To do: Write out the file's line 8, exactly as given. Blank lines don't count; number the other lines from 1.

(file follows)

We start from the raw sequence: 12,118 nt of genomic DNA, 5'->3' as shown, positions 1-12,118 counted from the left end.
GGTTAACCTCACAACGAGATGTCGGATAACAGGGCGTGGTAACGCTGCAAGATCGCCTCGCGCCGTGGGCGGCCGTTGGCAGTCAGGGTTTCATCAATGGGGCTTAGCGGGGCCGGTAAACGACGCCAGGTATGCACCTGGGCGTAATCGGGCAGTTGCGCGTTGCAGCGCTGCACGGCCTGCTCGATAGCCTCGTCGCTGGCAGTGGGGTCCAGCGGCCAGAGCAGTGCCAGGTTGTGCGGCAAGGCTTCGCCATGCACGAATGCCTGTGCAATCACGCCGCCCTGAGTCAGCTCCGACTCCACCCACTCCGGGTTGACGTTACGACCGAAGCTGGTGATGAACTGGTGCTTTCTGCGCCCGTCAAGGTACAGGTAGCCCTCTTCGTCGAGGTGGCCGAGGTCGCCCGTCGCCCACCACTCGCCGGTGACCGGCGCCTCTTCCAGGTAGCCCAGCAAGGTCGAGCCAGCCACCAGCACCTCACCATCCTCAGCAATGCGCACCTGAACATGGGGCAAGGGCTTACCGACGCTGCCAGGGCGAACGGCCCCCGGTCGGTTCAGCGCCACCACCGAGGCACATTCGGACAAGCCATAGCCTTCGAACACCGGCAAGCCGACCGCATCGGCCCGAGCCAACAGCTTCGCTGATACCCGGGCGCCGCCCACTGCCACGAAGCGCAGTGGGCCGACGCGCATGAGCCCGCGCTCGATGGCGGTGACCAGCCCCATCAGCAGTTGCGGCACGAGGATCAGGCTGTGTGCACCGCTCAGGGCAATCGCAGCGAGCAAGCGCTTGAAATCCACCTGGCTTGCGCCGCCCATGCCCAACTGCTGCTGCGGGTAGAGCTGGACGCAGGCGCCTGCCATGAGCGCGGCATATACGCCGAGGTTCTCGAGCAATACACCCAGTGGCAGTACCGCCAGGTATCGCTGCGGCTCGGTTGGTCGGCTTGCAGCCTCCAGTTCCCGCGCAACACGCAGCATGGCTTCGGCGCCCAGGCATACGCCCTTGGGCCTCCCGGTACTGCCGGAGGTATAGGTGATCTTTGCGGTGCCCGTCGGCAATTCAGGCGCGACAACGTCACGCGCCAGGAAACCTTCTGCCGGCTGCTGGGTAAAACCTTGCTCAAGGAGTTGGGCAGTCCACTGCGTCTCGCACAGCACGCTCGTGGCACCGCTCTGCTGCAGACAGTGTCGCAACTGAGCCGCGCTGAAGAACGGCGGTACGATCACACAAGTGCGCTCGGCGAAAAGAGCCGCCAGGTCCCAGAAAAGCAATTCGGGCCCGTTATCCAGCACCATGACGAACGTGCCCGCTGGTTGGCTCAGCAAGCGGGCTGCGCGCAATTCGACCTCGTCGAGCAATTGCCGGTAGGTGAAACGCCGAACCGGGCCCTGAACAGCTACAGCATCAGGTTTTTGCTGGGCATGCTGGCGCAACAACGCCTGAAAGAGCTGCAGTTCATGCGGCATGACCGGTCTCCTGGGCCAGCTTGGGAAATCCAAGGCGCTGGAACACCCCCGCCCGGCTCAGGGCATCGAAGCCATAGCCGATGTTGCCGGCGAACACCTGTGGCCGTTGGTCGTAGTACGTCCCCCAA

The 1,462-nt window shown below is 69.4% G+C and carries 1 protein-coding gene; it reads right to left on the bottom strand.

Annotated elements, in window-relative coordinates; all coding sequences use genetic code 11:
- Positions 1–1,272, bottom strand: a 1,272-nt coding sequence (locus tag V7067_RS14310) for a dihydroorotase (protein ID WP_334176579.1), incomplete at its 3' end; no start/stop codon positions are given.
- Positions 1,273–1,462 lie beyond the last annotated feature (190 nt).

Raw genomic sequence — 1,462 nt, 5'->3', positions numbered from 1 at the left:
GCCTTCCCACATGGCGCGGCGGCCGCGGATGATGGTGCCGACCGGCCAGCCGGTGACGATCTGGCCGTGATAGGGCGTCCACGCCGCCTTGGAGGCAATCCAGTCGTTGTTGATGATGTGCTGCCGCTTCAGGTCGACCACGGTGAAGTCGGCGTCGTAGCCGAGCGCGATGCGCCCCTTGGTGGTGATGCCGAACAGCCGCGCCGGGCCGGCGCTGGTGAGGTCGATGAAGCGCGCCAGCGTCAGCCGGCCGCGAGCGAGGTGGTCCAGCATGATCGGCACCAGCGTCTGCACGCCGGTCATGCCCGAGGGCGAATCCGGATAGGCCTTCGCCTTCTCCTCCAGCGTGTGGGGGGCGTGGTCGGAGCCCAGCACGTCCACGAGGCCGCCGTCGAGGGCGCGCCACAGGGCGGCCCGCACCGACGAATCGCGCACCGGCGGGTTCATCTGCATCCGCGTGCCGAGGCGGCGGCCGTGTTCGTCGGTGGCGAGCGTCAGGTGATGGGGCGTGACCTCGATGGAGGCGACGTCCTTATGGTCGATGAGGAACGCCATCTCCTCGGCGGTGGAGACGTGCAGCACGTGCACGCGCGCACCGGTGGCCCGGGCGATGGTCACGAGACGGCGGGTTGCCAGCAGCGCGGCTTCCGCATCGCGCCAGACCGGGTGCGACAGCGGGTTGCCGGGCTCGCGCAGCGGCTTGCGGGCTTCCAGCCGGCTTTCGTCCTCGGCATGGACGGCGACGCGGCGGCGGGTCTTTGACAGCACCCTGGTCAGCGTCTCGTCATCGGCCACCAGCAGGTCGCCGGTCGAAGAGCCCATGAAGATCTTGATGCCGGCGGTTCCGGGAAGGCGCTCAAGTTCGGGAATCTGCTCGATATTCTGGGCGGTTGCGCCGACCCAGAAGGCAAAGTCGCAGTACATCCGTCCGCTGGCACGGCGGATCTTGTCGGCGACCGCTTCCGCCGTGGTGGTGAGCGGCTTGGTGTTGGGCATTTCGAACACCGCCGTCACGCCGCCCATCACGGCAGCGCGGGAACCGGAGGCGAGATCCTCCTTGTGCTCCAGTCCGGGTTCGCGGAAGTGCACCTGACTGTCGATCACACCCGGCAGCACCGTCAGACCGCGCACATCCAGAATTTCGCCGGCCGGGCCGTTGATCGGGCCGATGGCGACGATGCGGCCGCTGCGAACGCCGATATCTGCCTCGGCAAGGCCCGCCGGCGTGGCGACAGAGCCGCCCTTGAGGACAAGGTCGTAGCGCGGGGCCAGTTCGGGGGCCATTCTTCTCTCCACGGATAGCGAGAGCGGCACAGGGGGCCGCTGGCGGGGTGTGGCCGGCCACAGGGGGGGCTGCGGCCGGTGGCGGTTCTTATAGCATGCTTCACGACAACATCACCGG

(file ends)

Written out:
GCCTTCCCACATGGCGCGGCGGCCGCGGATGATGGTGCCGACCGGCCAGCCGGTGACGATCTGGCCGTGATAGGGCGTCCACGCCGCCTTGGAGGCAATCCAGTCGTTGTTGATGATGTGCTGCCGCTTCAGGTCGACCACGGTGAAGTCGGCGTCGTAGCCGAGCGCGATGCGCCCCTTGGTGGTGATGCCGAACAGCCGCGCCGGGCCGGCGCTGGTGAGGTCGATGAAGCGCGCCAGCGTCAGCCGGCCGCGAGCGAGGTGGTCCAGCATGATCGGCACCAGCGTCTGCACGCCGGTCATGCCCGAGGGCGAATCCGGATAGGCCTTCGCCTTCTCCTCCAGCGTGTGGGGGGCGTGGTCGGAGCCCAGCACGTCCACGAGGCCGCCGTCGAGGGCGCGCCACAGGGCGGCCCGCACCGACGAATCGCGCACCGGCGGGTTCATCTGCATCCGCGTGCCGAGGCGGCGGCCGTGTTCGTCGGTGGCGAGCGTCAGGTGATGGGGCGTGACCTCGATGGAGGCGACGTCCTTATGGTCGATGAGGAACGCCATCTCCTCGGCGGTGGAGACGTGCAGCACGTGCACGCGCGCACCGGTGGCCCGGGCGATGGTCACGAGACGGCGGGTTGCCAGCAGCGCGGCTTCCGCATCGCGCCAGACCGGGTGCGACAGCGGGTTGCCGGGCTCGCGCAGCGGCTTGCGGGCTTCCAGCCGGCTTTCGTCCTCGGCATGGACGGCGACGCGGCGGCGGGTCTTTGACAGCACCCTGGTCAGCGTCTCGTCATCGGCCACCAGCAGGTCGCCGGTCGAAGAGCCCATGAAGATCTTGATGCCGGCGGTTCCGGGAAGGCGCTCAAGTTCGGGAATCTGCTCGATATTCTGGGCGGTTGCGCCGACCCAGAAGGCAAAGTCGCAGTACATCCGTCCGCTGGCACGGCGGATCTTGTCGGCGACCGCTTCCGCCGTGGTGGTGAGCGGCTTGGTGTTGGGCATTTCGAACACCGCCGTCACGCCGCCCATCACGGCAGCGCGGGAACCGGAGGCGAGATCCTCCTTGTGCTCCAGTCCGGGTTCGCGGAAGTGCACCTGACTGTCGATCACACCCGGCAGCACCGTCAGACCGCGCACATCCAGAATTTCGCCGGCCGGGCCGTTGATCGGGCCGATGGCGACGATGCGGCCGCTGCGAACGCCGATATCTGCCTCGGCAAGGCCCGCCGGCGTGGCGACAGAGCCGCCCTTGAGGACAAGGTCGTAGCGCGGGGCCAGTTCGGGGGCCATTCTTCTCTCCACGGATAGCGAGAGCGGCACAGGGGGCCGCTGGCGGGGTGTGGCCGGCCACAGGGGGGGCTGCGGCCGGTGGCGGTTCTTATAGCATGCTTCACGACAACATCACCGG